Tonight, for example, I wanted chapstick. My friends and I went to the store and I picked out which one I wanted, then I picked up the exact same one behind it. Literally the exact same one. After that I held those two SAME chapsticks in my hands for five minutes deciding which one felt right. This makes zero sense. My friend was so confused as I put one down and held the other, then switched. Then picked both of them up and looked back and forth. The entire time she’s staring at me confused, I’m having a full conversation in my head, my arms are literally tingling and my head is going back and forth as to which one I should buy. All of my senses in moments like this (which happen too many times a day to count) completely enhance and I feel things at such a different extreme. I can feel every cell in my body playing tug of war with each other, just based on which freaking chapstick I should buy.

In the moment I laugh it off, once again, not letting them see how much it really hurts me. But in my mind and body, I’m numb. And I’m so confused why I let something as small as chapstick have such a dramatic effect on me. What’s really stupid, is now as I’m sitting here at home, I’m still bothered by the thought that I might have chosen the wrong chapstick. My entire day was put on hold, and the rest of the day after that was spent obsessing over something so, so small.

So to everyone who throughout their day makes comments about how OCD it is of them to make sure the pens on their desk are straight, or having their closet color coordinated; no, my friend, that is not OCD. Obsessive compulsive disorder is real, and it is not fun. It’s scary, confusing, exhausting, and REAL.

I want to end this part by saying OCD is different for everyone who has it. So when I explain what OCD is for me, it could be the complete opposite for someone else. And it is so much deeper than the tiny example I just gave. But that tiny example is as real, as hard, and as day-altering as running out of gas on the way to a job interview. At least for me, a person who really has OCD.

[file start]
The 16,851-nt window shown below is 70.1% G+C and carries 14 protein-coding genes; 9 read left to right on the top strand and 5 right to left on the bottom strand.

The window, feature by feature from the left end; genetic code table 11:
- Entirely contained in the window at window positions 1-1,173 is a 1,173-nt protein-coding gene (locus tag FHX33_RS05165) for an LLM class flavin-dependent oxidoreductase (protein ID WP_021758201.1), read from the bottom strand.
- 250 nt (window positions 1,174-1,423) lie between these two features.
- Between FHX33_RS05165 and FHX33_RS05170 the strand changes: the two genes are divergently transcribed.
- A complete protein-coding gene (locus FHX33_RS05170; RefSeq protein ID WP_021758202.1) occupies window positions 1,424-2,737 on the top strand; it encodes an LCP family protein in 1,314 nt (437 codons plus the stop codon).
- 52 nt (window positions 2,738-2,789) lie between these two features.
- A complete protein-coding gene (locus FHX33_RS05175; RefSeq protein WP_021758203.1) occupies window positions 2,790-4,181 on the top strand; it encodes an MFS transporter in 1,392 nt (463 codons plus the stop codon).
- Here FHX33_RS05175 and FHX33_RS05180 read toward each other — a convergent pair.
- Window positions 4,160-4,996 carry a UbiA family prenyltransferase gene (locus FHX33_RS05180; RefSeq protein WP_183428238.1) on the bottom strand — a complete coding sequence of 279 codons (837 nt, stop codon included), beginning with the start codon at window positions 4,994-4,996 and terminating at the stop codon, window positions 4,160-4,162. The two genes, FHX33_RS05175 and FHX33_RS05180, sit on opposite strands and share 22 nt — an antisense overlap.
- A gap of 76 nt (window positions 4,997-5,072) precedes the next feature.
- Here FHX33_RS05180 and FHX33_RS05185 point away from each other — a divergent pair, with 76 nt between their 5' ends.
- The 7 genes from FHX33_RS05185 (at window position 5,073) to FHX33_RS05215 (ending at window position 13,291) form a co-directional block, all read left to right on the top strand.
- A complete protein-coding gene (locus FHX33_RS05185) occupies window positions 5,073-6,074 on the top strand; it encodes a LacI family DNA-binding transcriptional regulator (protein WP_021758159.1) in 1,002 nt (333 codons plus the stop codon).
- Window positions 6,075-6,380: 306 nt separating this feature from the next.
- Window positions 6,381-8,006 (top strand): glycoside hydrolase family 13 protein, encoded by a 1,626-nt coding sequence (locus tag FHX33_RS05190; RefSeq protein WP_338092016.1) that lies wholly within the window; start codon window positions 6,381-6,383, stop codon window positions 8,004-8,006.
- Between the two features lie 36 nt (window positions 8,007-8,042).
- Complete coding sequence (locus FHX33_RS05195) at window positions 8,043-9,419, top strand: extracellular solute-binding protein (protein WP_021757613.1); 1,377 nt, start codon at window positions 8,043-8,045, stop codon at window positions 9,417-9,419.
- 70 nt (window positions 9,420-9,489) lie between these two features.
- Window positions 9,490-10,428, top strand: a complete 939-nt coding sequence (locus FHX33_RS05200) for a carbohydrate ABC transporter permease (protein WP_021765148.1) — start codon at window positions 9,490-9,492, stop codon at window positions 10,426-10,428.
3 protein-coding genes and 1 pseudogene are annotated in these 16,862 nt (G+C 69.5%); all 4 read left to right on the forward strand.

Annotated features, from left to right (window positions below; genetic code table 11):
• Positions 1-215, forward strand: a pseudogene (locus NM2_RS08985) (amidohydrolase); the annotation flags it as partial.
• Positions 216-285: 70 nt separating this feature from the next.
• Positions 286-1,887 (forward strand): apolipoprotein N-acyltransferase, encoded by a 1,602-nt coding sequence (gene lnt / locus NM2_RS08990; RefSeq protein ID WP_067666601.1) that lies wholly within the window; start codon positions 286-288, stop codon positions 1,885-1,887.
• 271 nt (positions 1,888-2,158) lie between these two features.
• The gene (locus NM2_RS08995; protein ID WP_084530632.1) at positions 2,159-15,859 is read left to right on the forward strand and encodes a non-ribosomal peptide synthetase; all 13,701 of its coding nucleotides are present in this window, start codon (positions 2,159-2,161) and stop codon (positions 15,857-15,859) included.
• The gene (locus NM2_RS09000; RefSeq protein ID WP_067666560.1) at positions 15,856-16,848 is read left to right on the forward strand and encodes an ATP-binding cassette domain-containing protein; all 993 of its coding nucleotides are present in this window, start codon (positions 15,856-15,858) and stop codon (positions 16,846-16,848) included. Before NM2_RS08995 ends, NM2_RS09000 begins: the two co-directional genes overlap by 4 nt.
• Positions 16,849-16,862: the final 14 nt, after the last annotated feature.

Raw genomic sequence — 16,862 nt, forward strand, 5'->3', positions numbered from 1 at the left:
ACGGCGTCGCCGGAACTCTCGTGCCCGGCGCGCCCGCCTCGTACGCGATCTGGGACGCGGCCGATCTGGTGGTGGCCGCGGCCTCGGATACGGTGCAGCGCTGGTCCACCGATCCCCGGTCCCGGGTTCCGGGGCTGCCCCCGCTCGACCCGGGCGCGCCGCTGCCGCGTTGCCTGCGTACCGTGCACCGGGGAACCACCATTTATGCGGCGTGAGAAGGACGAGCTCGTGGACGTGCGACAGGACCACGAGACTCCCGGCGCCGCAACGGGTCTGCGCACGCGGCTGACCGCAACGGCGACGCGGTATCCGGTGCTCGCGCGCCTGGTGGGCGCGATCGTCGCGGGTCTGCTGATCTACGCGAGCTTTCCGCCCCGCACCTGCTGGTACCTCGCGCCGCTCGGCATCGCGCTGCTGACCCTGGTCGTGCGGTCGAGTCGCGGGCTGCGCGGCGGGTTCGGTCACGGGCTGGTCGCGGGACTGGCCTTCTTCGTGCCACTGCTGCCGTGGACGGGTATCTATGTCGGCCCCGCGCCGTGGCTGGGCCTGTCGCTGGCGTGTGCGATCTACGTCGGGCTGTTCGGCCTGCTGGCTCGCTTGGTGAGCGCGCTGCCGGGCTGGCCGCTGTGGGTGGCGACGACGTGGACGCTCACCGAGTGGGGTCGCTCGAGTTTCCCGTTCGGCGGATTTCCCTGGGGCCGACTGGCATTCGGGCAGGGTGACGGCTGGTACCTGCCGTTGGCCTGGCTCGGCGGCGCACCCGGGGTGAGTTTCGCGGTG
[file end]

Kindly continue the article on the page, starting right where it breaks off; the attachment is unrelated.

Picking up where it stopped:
Now, generalized anxiety disorder. This one is tricky. The best definition is really just anxiety of anything that happens at any point throughout the day.

I think that to a certain extent, everyone has some sort of anxiety. But there is a difference between being nervous for a basketball game, and having a panic attack over your hair not looking the way you want it to.

My anxiety is constant. I’m always, always anxious. I always have been. My body is always on high alert and I can’t say I remember a time where I was just present in the moment. It’s a constant struggle to try and stay focused on the task in front of me. I have trouble doing pretty much anything without my anxiety taking over at some point.

As I’m writing this I’m actually laughing because of how anxious just sitting at my computer is making me. It makes me feel pathetic. I think it’s hard for people without anxiety to understand how extreme it can really be—at most points, scary.